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The Determinants of Female Employment in Police Departments

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  • Kevin M. O'Brien

    (Bradley University)

Abstract

This paper extends the work by Sass and Troyer (1999) by examining the determinants of female employment in police departments according to racial/ethnic group as well as in the aggregate. In addition, the effects of variables not included in earlier studies are analyzed. These variables include the existence of an affirmative action policy, use of numeric goals, the number of EEO complaints and failure rate for recruits in police academies. It is found that existence of an affirmative action policy by itself is not sufficient to increase female employment but numeric goals are required as well. It is also found that the determinants of employment vary by minority group. For example, while a higher level of public employee unionization decreased white female employment, it had no effect on minority female employment.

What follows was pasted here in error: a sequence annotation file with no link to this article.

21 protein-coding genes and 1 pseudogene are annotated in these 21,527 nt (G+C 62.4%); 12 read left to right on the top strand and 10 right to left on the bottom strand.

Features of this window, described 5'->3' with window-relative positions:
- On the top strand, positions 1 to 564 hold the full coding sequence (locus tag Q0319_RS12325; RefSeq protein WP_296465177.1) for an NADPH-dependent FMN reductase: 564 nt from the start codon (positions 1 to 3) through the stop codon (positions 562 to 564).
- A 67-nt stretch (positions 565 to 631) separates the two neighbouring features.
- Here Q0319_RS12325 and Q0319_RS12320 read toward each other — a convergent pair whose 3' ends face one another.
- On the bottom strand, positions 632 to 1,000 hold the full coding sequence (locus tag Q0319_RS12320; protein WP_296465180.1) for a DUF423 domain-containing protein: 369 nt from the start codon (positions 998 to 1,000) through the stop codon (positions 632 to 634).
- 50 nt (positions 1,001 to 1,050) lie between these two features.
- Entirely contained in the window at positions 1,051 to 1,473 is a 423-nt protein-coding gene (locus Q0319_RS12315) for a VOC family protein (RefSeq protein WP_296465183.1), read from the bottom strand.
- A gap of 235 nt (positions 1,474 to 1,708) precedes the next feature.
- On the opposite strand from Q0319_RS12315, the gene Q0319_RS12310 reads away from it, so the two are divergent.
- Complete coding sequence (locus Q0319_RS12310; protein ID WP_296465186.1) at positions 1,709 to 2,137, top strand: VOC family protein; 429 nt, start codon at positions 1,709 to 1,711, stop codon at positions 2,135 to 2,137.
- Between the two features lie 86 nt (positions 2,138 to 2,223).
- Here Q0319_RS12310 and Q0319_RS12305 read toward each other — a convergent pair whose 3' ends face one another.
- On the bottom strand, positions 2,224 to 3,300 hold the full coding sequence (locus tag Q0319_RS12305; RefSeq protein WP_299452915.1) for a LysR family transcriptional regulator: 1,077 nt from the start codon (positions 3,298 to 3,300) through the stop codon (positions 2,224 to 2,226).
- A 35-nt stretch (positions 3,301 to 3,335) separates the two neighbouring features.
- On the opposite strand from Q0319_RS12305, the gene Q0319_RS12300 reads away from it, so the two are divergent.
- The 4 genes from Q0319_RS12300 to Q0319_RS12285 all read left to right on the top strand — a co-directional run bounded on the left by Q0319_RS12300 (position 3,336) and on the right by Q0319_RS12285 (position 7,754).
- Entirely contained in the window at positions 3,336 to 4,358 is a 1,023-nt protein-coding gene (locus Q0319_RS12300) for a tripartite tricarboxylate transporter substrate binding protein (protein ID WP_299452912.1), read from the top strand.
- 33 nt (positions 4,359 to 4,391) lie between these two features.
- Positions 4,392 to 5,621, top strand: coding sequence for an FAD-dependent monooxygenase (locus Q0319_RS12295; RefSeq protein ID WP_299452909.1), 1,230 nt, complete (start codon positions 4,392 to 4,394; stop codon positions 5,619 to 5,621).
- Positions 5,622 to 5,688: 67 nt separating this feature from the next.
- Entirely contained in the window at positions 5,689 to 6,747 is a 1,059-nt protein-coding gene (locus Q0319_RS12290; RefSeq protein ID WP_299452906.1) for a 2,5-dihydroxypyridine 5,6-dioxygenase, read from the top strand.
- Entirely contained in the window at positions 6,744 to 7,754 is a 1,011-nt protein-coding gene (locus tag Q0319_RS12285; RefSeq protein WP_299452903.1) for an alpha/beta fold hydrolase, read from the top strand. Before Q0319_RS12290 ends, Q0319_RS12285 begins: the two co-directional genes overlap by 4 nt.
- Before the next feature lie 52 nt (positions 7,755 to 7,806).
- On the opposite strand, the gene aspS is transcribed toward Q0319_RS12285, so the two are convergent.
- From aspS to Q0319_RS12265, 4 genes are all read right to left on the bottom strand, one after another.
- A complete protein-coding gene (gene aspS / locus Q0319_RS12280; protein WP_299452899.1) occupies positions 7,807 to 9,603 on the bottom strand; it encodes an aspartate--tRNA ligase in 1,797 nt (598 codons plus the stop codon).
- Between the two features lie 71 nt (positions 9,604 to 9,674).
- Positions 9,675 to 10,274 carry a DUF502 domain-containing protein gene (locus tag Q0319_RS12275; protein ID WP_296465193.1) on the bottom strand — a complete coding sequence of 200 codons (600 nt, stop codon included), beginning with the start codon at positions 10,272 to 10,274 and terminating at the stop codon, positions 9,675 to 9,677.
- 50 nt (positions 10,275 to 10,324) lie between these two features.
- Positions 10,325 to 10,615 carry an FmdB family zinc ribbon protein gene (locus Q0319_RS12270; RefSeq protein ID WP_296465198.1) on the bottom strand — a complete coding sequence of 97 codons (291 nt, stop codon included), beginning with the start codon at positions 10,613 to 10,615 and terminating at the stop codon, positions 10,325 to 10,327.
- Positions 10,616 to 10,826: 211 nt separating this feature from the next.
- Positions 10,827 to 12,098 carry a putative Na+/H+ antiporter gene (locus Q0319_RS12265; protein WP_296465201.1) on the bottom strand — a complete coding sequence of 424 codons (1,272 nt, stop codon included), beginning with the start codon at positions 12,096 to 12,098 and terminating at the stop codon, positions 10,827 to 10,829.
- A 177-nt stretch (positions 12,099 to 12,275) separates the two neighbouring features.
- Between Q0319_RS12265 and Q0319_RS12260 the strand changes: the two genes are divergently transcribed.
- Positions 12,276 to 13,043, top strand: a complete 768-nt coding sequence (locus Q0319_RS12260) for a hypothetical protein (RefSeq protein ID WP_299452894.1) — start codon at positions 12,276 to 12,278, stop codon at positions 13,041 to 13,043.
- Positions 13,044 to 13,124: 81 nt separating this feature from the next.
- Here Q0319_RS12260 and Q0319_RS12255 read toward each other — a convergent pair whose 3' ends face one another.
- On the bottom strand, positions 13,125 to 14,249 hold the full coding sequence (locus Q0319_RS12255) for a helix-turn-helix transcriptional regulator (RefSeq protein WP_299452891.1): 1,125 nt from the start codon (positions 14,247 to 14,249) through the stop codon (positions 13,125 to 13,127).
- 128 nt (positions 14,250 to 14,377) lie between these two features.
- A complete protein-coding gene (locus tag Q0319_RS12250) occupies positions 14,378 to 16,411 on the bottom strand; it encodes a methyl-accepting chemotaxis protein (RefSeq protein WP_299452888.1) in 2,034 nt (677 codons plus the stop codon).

Suggested Citation

  • Kevin M. O'Brien, 2002. "The Determinants of Female Employment in Police Departments," Journal of Economic Insight (formerly the Journal of Economics (MVEA)), Missouri Valley Economic Association, vol. 28(2), pages 1-15.
  • Handle: RePEc:mve:journl:v:28:y:2002:i:2:p:1-15
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    JEL classification:

    • J7 - Labor and Demographic Economics - - Labor Discrimination
    • J4 - Labor and Demographic Economics - - Particular Labor Markets

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